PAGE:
“The Biggest Little Farm” documents the creation of Apricot Lane Farms, a biodynamic paradise in Moorpark, CA Courtesy NEON films

Two terrific documentaries open next week. “The Biggest Little Farm” opens May 9 at the Landmark Theatre in West L.A. featuring a Q&As with the filmmakers/farmers during opening weekend. And “General Magic” opens at Laemmle’s Music Hall Theatre in Beverly Hills on May 10. Their subject matter couldn’t be more different, but both are about idealistic visionaries and how — and whether — those dreams become reality.


I’m not sure I’ve ever loved a movie as much as I do “The Biggest Little Farm.” If you’ve ever bought produce from Apricot Lane Farms at a Farmers Market, you’re already familiar with this paradisaical biodynamic farm based in Moorpark.

John and Molly Chester lived in a tiny Santa Monica apartment, but when John, a documentary film maker and wildlife cinematographer, covered a dog hoarding operation (200 animals in horrific conditions), he fell for one very special dog and adopted him. Molly had been a private chef who’d dreamed of having a farm of her own to grow the specialty fruits and veggies she loved to cook for her farm-to-table cuisine.

Todd the dog was the perfect companion and thrived with them, but his barking when they weren’t home caused their landlord to evict them. Todd became the impetus they needed to buy a farm. They wanted to live a purpose-driven life, with a dream to create an ecologically balanced environment for an orchard, market crops and livestock that would work in harmony with nature, respecting the wildlife in their midst.

But his is no fairy tale; it’s a warts-and-all story that makes those with fantasies of “getting back to the land” understand the harsh realities that farmers face, especially those with such purist dreams.

The film opens with last year’s Woolsey Fire surrounding their farm, and then we move back chronologically, from the dream, to the house parties and crowdsourcing funding, to finding investors, to the purchase of the land, and facing the reality of how dead their soil was and not knowing how to fix it. Five owners before them had failed.

But the arc of this film is about the process of learning the heartbreak and joy of living your dream, especially with nature as your partner — and sometimes your enemy. Their consultant Alan York guided them through the years-long steps for building healthy soil, the source of all life on the farm. An expert in biodynamic principles, he understood how natural systems work together to repair themselves. Today’s farm stands as testament to his memory.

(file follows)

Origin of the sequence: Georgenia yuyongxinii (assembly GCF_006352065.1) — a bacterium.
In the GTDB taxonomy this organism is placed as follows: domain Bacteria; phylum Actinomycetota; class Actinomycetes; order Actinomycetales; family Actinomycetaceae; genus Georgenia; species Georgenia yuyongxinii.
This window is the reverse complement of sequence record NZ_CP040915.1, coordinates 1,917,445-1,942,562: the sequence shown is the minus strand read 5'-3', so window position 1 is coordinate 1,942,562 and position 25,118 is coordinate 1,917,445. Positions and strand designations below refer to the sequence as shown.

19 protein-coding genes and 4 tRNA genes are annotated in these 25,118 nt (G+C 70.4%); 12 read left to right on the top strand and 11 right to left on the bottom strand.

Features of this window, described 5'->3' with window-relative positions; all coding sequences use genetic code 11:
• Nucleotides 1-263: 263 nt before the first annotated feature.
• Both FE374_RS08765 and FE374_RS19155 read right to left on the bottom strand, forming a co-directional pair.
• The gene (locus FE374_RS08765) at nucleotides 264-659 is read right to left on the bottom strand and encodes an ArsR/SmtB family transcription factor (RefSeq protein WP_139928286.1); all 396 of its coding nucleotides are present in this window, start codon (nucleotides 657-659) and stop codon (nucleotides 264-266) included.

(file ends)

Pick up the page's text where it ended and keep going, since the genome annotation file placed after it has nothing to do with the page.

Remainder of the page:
This is a gorgeously shot movie and a wonderful story; it will make you want to find more meaning and purpose in your own life. You might cry but you will definitely rejoice when it’s over. You might even discover more respect for the interconnectedness of all life.


I just want to share one sidebar: Todd spent some time with my friends, Julie and Jan Strnad, who have a dogsitting service. Walking with Todd on day, another little dog followed close behind and was enamored of Todd. He followed Todd into their backyard, and now Buddy has been part of their family for the past 7 years. They still thank Todd for that.

Jan, who went to see the film just for the chance to see Todd again, wrote this: “Turns out the movie is friggin’ GREAT. It’s as good as any nature documentary I’ve seen with the added drama and humor of human beings trying desperately to meld a working farm into the natural ecology of a desolated location, where five owners have given up trying to eke out a living, where the pond is dry and the earth dead. It’s more than a study in perseverance, though. Adversity and success intertwine as the ecology develops, and we see it step by step, creating a world that is our own marvelous Earth in microcosm.”

On opening weekend, there will be Q&As with John and Molly. Get tickets now; this is a movie to remember forever. https://www.landmarktheatres.com/los-angeles/the-landmark/film-info/the-biggest-little-farm.


Long before there were cell phones, there was General Magic, a company that attracted the most innovative and creative hardware and software engineers to Silicon Valley envisioning a digital future that was very much ahead of its time. The story of its rise and fall is both cautionary and inspiring.

The big stories about Silicon Valley focus on the big bucks that big ideas can generate and the overnight billionaires they create. This film stands for the idealism of ideas, the devotion of those who try to bring them to life, and the way that businesses, even those with the very best ideas and people, can fail but live on in unanticipated ways.

The company developed the precursors to USBs, modems, touchscreens, email, streaming TV, e-commerce, the operating systems for personal digital assistant devices and networked games. Originally a spin off from Apple, General Magic attracted the best, the brightest, but also some erratic software engineers. When investors demanded to see the products, they fell short. Their ideas were co-opted by others. But without them, there wouldn’t be an iPhone or the other hand-held devices that are indispensable to us today.

Tickets for “General Magic” will be available here: www.laemmle.com/index.php/films/45675.

Sarah A. Spitz is an award-winning public radio producer, now retired from KCRW, where she also produced arts stories for NPR. She writes features and reviews for various print and online publications.

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